Most workers in New York and across the country who have disabilities are protected under the Americans with Disabilities Act. The purpose of the law is to prevent employment discrimination against people with disabilities and make sure that employers make reasonable accommodations for them. Two cases of alleged employee theft resulted in the employees receiving compensation after their employers were charged with violating the ADA.
In the first case, an employee at Walgreens who is diabetic was charged with theft after she opened a bag of potato chips prior to purchasing them from the store. The employee was having a low blood sugar attack and had no food of her own in her possession, although she was allowed to keep candy bars with her during her shift because of her diabetes. After eating some chips, she attempted to purchase the bag but found no one at the register. She left the open bag at the register and resumed her work duties. Later she was fired for the incident.
In a similar case, a diabetic Dollar General employee was denied her request to keep juice with her at her register. During a low blood sugar attack she drank juice from the store’s cooler, and then paid for it at the register. She told her manager what she did and was later fired.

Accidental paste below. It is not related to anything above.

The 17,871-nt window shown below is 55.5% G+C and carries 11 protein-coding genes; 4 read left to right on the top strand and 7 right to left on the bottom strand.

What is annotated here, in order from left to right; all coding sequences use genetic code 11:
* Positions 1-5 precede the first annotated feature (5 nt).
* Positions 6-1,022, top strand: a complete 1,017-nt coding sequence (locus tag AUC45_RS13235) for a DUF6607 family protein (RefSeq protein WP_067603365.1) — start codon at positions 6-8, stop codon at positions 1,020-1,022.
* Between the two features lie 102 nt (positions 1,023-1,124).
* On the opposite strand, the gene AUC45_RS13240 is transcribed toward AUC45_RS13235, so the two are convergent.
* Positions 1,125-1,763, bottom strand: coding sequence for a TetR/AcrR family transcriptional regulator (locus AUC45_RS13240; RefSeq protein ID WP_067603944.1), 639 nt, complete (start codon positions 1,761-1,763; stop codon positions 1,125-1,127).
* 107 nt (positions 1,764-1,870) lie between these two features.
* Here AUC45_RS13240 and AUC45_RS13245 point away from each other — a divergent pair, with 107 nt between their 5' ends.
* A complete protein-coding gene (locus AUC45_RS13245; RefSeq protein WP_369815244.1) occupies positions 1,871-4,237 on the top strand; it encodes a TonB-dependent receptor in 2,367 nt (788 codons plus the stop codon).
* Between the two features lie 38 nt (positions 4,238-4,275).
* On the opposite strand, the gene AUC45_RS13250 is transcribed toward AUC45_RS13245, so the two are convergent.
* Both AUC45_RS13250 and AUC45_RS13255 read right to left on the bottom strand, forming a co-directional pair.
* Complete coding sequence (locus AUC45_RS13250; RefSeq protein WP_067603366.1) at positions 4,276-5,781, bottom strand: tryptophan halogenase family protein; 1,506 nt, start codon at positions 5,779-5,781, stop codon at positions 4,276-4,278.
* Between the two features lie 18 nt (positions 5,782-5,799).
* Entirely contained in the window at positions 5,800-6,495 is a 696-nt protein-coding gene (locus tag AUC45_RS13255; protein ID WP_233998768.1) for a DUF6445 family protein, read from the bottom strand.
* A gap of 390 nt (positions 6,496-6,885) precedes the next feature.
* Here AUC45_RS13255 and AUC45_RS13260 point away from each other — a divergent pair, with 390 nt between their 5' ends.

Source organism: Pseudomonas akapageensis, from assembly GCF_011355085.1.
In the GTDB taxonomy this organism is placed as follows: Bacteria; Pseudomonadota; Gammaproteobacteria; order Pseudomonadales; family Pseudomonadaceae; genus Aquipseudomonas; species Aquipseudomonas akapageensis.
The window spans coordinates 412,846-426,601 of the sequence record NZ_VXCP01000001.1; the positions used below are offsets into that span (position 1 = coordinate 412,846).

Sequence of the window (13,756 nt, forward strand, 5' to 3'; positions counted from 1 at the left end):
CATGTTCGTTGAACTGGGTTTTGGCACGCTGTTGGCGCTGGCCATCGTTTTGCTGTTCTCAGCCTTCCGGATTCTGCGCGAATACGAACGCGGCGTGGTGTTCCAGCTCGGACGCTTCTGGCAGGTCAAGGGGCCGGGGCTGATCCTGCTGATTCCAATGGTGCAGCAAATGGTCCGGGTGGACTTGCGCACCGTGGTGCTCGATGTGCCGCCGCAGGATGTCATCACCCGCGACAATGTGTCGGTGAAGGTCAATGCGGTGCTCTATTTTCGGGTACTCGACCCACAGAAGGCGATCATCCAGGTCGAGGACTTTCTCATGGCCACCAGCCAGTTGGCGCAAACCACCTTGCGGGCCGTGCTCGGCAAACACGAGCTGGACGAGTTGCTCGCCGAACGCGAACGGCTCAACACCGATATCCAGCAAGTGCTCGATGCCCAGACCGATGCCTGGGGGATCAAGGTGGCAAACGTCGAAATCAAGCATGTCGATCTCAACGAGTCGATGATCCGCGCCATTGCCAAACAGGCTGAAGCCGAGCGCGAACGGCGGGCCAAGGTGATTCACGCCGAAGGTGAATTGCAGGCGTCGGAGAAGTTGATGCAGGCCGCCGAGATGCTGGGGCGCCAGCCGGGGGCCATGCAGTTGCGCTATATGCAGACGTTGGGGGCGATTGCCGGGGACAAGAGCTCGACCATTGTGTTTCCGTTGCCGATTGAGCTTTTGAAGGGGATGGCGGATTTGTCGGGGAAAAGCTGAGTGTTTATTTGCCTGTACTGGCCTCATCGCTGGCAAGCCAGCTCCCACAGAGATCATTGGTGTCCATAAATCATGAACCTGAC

In each of these cases, the employees were awarded compensation when the Equal Employment Opportunity Commission filed lawsuits against their employers. EEOC said that in the Dollar General case, the company cited a policy that forbids employees to keep food or drink at the register, but the manager was unaware of a policy that would have allowed an exception in the diabetic employee’s case.
The Dollar General case shows that while employers are obligated to ensure their employees’ rights, they might not always be fully aware of company policies in regards to those rights. Workers who believe they have been discriminated against or treated unfairly at work could seek information about their employee rights by meeting with an attorney.